The basic difference between the franked and the unfranked dividend is due to tax credit attached to the dividend.
A franked dividend means dividend paid to investors with a tax credit attached to such dividends. This tax credit refers to the extent of corporate taxes paid by the company on such dividend being distributed. The shareholder receiving such a dividend is eligible for tax relief to the extent of tax already paid by the company.
Unfranked dividend refers to dividends with no tax credit attached to it. Thus, the investor will have to bear the additional tax burden liable on the amount of dividend received.
The above is summarized below:
|Franked Dividend||Unfranked Dividend|
|Tax Credit attached to a dividend||No tax credit attached to the dividend|
|Taxes already paid at the company level. An investor is eligible to claim tax credit to the extent tax paid by the company.||An investor will have to bear the taxes applicable to such dividend income.|
|Taxes paid by the company at corporate tax rates||Taxes to be computed and paid at personal income tax rates|
The company is required to pay taxes on its annual income for the financial year. The company declares dividends from a portion of the post-tax profits available with it. In other words, it will be right to say that the company is liable to pay taxes, whether or not it distributes dividends. Thus, the company, as such, does not have the advantage of paying it.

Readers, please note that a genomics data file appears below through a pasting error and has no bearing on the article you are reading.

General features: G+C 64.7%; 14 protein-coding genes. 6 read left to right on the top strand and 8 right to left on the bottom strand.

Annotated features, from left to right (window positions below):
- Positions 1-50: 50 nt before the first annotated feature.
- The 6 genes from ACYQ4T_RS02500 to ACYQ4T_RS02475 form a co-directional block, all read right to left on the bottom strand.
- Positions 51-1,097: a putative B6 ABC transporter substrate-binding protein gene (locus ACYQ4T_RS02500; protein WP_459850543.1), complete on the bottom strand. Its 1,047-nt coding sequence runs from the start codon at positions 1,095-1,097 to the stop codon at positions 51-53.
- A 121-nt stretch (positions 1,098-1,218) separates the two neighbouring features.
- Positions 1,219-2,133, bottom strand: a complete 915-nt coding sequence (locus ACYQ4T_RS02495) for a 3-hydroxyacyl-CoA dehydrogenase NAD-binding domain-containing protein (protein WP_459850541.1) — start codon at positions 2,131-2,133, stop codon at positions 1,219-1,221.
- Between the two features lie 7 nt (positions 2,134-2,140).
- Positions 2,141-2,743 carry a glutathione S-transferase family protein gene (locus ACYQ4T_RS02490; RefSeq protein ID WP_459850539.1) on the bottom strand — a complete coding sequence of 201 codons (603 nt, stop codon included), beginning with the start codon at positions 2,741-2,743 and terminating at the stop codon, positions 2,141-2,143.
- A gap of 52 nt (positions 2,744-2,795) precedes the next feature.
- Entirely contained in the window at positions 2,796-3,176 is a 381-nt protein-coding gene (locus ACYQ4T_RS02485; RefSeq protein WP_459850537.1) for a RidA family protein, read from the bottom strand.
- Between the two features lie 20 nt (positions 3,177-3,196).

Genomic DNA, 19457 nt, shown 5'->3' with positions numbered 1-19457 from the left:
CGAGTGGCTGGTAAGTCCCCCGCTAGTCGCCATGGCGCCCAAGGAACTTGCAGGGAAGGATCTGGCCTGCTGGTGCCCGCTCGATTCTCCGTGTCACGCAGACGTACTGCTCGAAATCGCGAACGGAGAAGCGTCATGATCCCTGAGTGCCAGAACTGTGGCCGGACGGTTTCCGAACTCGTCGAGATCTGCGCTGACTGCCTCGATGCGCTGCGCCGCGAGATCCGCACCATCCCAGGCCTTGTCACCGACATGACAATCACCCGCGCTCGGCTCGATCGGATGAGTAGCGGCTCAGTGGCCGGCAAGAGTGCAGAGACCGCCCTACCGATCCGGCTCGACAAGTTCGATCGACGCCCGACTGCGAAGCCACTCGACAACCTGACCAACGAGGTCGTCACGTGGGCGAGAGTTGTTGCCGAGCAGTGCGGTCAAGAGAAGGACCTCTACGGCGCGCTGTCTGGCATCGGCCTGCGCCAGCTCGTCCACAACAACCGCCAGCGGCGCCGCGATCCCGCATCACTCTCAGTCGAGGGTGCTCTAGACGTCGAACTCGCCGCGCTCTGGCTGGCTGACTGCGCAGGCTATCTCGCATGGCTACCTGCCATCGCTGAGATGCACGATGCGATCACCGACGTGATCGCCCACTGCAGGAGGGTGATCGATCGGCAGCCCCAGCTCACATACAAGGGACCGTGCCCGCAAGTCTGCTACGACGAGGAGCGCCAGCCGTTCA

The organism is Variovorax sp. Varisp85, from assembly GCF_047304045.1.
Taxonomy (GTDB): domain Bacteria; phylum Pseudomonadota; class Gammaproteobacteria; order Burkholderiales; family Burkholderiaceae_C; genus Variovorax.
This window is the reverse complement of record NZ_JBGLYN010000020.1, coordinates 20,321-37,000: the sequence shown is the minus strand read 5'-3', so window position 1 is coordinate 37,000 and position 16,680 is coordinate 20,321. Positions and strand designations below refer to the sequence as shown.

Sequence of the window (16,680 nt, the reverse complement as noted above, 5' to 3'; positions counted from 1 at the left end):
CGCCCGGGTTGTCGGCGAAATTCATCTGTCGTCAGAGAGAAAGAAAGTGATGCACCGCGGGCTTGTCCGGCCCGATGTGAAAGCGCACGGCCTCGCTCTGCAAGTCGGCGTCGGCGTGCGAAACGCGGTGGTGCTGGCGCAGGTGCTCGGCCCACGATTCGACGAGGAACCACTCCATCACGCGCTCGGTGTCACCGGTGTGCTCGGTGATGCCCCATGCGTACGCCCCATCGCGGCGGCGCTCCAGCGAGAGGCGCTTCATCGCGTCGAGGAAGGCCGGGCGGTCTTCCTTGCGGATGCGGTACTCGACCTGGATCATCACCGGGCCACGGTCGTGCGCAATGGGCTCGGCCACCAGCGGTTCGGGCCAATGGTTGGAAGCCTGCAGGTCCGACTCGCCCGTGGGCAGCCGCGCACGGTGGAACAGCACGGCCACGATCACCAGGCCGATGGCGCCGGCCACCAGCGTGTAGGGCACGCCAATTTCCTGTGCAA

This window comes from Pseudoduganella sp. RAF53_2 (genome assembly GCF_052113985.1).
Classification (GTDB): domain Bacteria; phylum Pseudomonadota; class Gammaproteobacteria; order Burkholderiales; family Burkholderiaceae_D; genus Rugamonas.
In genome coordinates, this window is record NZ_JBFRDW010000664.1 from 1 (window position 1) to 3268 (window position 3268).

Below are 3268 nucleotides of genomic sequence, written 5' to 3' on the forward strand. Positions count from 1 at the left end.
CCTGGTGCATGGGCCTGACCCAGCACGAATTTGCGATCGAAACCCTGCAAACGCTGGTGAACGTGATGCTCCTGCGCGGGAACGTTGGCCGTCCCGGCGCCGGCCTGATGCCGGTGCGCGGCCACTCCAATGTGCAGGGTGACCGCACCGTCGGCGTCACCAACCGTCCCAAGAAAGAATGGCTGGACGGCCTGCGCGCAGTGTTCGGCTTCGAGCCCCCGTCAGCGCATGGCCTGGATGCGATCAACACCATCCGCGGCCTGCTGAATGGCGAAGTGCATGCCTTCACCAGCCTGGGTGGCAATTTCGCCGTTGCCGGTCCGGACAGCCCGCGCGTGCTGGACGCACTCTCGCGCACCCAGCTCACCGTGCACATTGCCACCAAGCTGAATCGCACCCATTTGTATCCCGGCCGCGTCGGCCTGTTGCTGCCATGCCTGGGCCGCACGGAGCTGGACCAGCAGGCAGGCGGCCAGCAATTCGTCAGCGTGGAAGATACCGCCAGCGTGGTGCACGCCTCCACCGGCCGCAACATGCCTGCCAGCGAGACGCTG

Now, from an investor’s point of view, the main advantage of a franked dividend is that it comes with an attached tax credit. The investors receive the benefit of availing the tax credit while filing his tax return. It may be worthwhile to note that generally, the tax rates are higher for corporates as compared to the tax rates for personal income. Thus, it is possible that the investors may also be eligible for a refund, provided other provisions are complied with.
It leads to distributing its free cash flows, and therefore, the company has less cash available for its disposal. Lesser liquidity may hinder the company’s growth, or maybe earn higher interest by investing such disposed dividend amount.
Also, wouldn’t invest the amount back into the company’s business help the company achieves a full growth mode?
To summarize all of the above discussions, a franked dividend means a dividend paid by the company to the investors, post-payment of taxes applicable to it, and a franking credit given to the investors.
Further, the credit so given helps in the tax burden of the investor, as he needs to offer the total amount of dividend, i.e., including the taxes paid by the company, as income but simultaneously gets credit for the taxes already paid and hence tax is applicable only on the balance dividend. In effect, franking credit helps reduce the tax burden in investors’ hands to the extent of the franking credit. The concept is designed to avoid double taxation of income.
This article has been a guide to Franked Dividend and its Meaning. Here we discuss the calculation of franked dividends along with its formula, for example, advantages and disadvantages. You can learn more about from the following articles –